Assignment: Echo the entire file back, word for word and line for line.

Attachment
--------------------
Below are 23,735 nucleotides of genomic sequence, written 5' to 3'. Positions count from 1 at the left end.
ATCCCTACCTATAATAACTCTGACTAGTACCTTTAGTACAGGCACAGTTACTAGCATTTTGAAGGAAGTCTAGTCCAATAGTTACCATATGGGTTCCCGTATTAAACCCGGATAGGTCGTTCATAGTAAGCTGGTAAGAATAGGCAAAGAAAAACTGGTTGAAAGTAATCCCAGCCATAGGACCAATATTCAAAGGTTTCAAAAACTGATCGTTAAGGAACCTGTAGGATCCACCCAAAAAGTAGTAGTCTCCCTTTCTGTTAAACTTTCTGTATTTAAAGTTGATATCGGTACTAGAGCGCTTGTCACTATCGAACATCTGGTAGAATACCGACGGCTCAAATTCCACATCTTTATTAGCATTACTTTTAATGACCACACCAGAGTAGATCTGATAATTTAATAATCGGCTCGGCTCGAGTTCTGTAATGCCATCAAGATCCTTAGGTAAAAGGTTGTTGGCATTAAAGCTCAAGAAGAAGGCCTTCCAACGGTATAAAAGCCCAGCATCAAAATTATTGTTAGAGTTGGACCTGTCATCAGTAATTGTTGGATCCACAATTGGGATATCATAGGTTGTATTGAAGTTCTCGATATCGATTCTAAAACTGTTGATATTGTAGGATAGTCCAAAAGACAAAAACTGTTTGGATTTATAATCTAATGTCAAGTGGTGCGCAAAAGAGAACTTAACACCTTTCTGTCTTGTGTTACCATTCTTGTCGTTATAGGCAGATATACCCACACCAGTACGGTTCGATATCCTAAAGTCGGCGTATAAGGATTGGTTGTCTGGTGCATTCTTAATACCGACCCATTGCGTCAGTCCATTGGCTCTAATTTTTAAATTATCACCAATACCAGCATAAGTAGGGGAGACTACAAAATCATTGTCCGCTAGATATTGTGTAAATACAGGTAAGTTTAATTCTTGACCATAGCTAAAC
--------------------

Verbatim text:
Below are 23,735 nucleotides of genomic sequence, written 5' to 3'. Positions count from 1 at the left end.
ATCCCTACCTATAATAACTCTGACTAGTACCTTTAGTACAGGCACAGTTACTAGCATTTTGAAGGAAGTCTAGTCCAATAGTTACCATATGGGTTCCCGTATTAAACCCGGATAGGTCGTTCATAGTAAGCTGGTAAGAATAGGCAAAGAAAAACTGGTTGAAAGTAATCCCAGCCATAGGACCAATATTCAAAGGTTTCAAAAACTGATCGTTAAGGAACCTGTAGGATCCACCCAAAAAGTAGTAGTCTCCCTTTCTGTTAAACTTTCTGTATTTAAAGTTGATATCGGTACTAGAGCGCTTGTCACTATCGAACATCTGGTAGAATACCGACGGCTCAAATTCCACATCTTTATTAGCATTACTTTTAATGACCACACCAGAGTAGATCTGATAATTTAATAATCGGCTCGGCTCGAGTTCTGTAATGCCATCAAGATCCTTAGGTAAAAGGTTGTTGGCATTAAAGCTCAAGAAGAAGGCCTTCCAACGGTATAAAAGCCCAGCATCAAAATTATTGTTAGAGTTGGACCTGTCATCAGTAATTGTTGGATCCACAATTGGGATATCATAGGTTGTATTGAAGTTCTCGATATCGATTCTAAAACTGTTGATATTGTAGGATAGTCCAAAAGACAAAAACTGTTTGGATTTATAATCTAATGTCAAGTGGTGCGCAAAAGAGAACTTAACACCTTTCTGTCTTGTGTTACCATTCTTGTCGTTATAGGCAGATATACCCACACCAGTACGGTTCGATATCCTAAAGTCGGCGTATAAGGATTGGTTGTCTGGTGCATTCTTAATACCGACCCATTGCGTCAGTCCATTGGCTCTAATTTTTAAATTATCACCAATACCAGCATAAGTAGGGGAGACTACAAAATCATTGTCCGCTAGATATTGTGTAAATACAGGTAAGTTTAATTCTTGACCATAGCTAAAC